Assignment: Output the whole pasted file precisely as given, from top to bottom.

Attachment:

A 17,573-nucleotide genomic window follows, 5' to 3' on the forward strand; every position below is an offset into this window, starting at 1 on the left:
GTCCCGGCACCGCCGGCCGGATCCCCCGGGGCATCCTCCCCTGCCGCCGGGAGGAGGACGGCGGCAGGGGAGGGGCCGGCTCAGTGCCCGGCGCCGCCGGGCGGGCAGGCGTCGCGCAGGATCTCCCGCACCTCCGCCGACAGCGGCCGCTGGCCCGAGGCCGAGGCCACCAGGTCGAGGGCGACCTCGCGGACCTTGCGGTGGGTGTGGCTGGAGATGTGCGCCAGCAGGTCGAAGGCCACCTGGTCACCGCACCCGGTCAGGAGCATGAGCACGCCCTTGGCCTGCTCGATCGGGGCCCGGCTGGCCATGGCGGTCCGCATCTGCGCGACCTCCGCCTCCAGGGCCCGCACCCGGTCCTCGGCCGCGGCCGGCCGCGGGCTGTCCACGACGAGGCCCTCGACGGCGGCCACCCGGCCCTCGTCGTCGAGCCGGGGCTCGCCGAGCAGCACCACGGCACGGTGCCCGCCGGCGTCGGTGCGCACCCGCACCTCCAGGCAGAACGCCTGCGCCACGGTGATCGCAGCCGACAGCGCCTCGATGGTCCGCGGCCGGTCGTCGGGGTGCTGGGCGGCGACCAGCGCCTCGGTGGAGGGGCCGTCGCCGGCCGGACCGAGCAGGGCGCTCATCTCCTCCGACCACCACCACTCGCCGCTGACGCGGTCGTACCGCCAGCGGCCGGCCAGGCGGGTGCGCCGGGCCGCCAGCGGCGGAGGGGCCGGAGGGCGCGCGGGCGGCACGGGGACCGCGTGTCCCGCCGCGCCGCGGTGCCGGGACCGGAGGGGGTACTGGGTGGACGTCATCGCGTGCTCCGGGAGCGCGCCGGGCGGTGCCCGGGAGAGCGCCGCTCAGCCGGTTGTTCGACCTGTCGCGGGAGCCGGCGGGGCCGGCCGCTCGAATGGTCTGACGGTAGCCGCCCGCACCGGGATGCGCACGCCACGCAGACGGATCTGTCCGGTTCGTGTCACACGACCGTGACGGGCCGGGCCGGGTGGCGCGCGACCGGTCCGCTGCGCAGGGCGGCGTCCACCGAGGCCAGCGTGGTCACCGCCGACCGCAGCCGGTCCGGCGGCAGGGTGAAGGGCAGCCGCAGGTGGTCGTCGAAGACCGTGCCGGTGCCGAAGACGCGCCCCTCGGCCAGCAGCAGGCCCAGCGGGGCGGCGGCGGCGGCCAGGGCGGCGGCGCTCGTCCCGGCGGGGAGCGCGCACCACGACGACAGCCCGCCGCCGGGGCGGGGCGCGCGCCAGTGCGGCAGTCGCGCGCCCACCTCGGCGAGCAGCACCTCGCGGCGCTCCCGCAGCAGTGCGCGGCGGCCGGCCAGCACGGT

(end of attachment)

A 17,573-nucleotide genomic window follows, 5' to 3' on the forward strand; every position below is an offset into this window, starting at 1 on the left:
GTCCCGGCACCGCCGGCCGGATCCCCCGGGGCATCCTCCCCTGCCGCCGGGAGGAGGACGGCGGCAGGGGAGGGGCCGGCTCAGTGCCCGGCGCCGCCGGGCGGGCAGGCGTCGCGCAGGATCTCCCGCACCTCCGCCGACAGCGGCCGCTGGCCCGAGGCCGAGGCCACCAGGTCGAGGGCGACCTCGCGGACCTTGCGGTGGGTGTGGCTGGAGATGTGCGCCAGCAGGTCGAAGGCCACCTGGTCACCGCACCCGGTCAGGAGCATGAGCACGCCCTTGGCCTGCTCGATCGGGGCCCGGCTGGCCATGGCGGTCCGCATCTGCGCGACCTCCGCCTCCAGGGCCCGCACCCGGTCCTCGGCCGCGGCCGGCCGCGGGCTGTCCACGACGAGGCCCTCGACGGCGGCCACCCGGCCCTCGTCGTCGAGCCGGGGCTCGCCGAGCAGCACCACGGCACGGTGCCCGCCGGCGTCGGTGCGCACCCGCACCTCCAGGCAGAACGCCTGCGCCACGGTGATCGCAGCCGACAGCGCCTCGATGGTCCGCGGCCGGTCGTCGGGGTGCTGGGCGGCGACCAGCGCCTCGGTGGAGGGGCCGTCGCCGGCCGGACCGAGCAGGGCGCTCATCTCCTCCGACCACCACCACTCGCCGCTGACGCGGTCGTACCGCCAGCGGCCGGCCAGGCGGGTGCGCCGGGCCGCCAGCGGCGGAGGGGCCGGAGGGCGCGCGGGCGGCACGGGGACCGCGTGTCCCGCCGCGCCGCGGTGCCGGGACCGGAGGGGGTACTGGGTGGACGTCATCGCGTGCTCCGGGAGCGCGCCGGGCGGTGCCCGGGAGAGCGCCGCTCAGCCGGTTGTTCGACCTGTCGCGGGAGCCGGCGGGGCCGGCCGCTCGAATGGTCTGACGGTAGCCGCCCGCACCGGGATGCGCACGCCACGCAGACGGATCTGTCCGGTTCGTGTCACACGACCGTGACGGGCCGGGCCGGGTGGCGCGCGACCGGTCCGCTGCGCAGGGCGGCGTCCACCGAGGCCAGCGTGGTCACCGCCGACCGCAGCCGGTCCGGCGGCAGGGTGAAGGGCAGCCGCAGGTGGTCGTCGAAGACCGTGCCGGTGCCGAAGACGCGCCCCTCGGCCAGCAGCAGGCCCAGCGGGGCGGCGGCGGCGGCCAGGGCGGCGGCGCTCGTCCCGGCGGGGAGCGCGCACCACGACGACAGCCCGCCGCCGGGGCGGGGCGCGCGCCAGTGCGGCAGTCGCGCGCCCACCTCGGCGAGCAGCACCTCGCGGCGCTCCCGCAGCAGTGCGCGGCGGCCGGCCAGCACGGT